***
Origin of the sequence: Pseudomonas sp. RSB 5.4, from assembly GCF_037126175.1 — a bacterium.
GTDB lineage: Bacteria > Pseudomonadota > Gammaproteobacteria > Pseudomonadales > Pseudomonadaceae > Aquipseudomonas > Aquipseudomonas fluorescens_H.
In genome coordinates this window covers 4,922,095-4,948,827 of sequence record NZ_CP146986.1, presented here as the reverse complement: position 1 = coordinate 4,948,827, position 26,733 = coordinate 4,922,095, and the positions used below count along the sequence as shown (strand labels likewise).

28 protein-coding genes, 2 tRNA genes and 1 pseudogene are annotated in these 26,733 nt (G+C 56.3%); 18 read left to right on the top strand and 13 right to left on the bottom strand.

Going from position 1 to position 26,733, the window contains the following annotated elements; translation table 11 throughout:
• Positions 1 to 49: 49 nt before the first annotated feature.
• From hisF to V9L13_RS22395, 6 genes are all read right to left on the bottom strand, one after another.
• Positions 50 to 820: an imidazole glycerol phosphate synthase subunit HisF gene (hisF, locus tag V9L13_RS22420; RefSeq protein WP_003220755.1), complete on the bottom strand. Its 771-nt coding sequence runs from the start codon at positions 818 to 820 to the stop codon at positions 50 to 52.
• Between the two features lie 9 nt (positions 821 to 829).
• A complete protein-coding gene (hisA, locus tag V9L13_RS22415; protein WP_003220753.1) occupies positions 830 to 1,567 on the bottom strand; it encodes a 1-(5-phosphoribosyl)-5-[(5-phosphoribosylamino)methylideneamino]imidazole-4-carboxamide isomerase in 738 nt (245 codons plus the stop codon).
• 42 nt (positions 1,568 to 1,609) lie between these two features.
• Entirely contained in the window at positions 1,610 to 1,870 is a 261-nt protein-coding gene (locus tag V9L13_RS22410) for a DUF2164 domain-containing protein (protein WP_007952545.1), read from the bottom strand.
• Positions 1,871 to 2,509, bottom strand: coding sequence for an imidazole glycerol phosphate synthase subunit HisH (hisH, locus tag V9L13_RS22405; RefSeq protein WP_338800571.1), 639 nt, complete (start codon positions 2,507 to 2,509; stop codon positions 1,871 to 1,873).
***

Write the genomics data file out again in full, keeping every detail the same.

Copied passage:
Origin of the sequence: Pseudomonas sp. RSB 5.4, from assembly GCF_037126175.1 — a bacterium.
GTDB lineage: Bacteria > Pseudomonadota > Gammaproteobacteria > Pseudomonadales > Pseudomonadaceae > Aquipseudomonas > Aquipseudomonas fluorescens_H.
In genome coordinates this window covers 4,922,095-4,948,827 of sequence record NZ_CP146986.1, presented here as the reverse complement: position 1 = coordinate 4,948,827, position 26,733 = coordinate 4,922,095, and the positions used below count along the sequence as shown (strand labels likewise).

28 protein-coding genes, 2 tRNA genes and 1 pseudogene are annotated in these 26,733 nt (G+C 56.3%); 18 read left to right on the top strand and 13 right to left on the bottom strand.

Going from position 1 to position 26,733, the window contains the following annotated elements; translation table 11 throughout:
• Positions 1 to 49: 49 nt before the first annotated feature.
• From hisF to V9L13_RS22395, 6 genes are all read right to left on the bottom strand, one after another.
• Positions 50 to 820: an imidazole glycerol phosphate synthase subunit HisF gene (hisF, locus tag V9L13_RS22420; RefSeq protein WP_003220755.1), complete on the bottom strand. Its 771-nt coding sequence runs from the start codon at positions 818 to 820 to the stop codon at positions 50 to 52.
• Between the two features lie 9 nt (positions 821 to 829).
• A complete protein-coding gene (hisA, locus tag V9L13_RS22415; protein WP_003220753.1) occupies positions 830 to 1,567 on the bottom strand; it encodes a 1-(5-phosphoribosyl)-5-[(5-phosphoribosylamino)methylideneamino]imidazole-4-carboxamide isomerase in 738 nt (245 codons plus the stop codon).
• 42 nt (positions 1,568 to 1,609) lie between these two features.
• Entirely contained in the window at positions 1,610 to 1,870 is a 261-nt protein-coding gene (locus tag V9L13_RS22410) for a DUF2164 domain-containing protein (protein WP_007952545.1), read from the bottom strand.
• Positions 1,871 to 2,509, bottom strand: coding sequence for an imidazole glycerol phosphate synthase subunit HisH (hisH, locus tag V9L13_RS22405; RefSeq protein WP_338800571.1), 639 nt, complete (start codon positions 2,507 to 2,509; stop codon positions 1,871 to 1,873).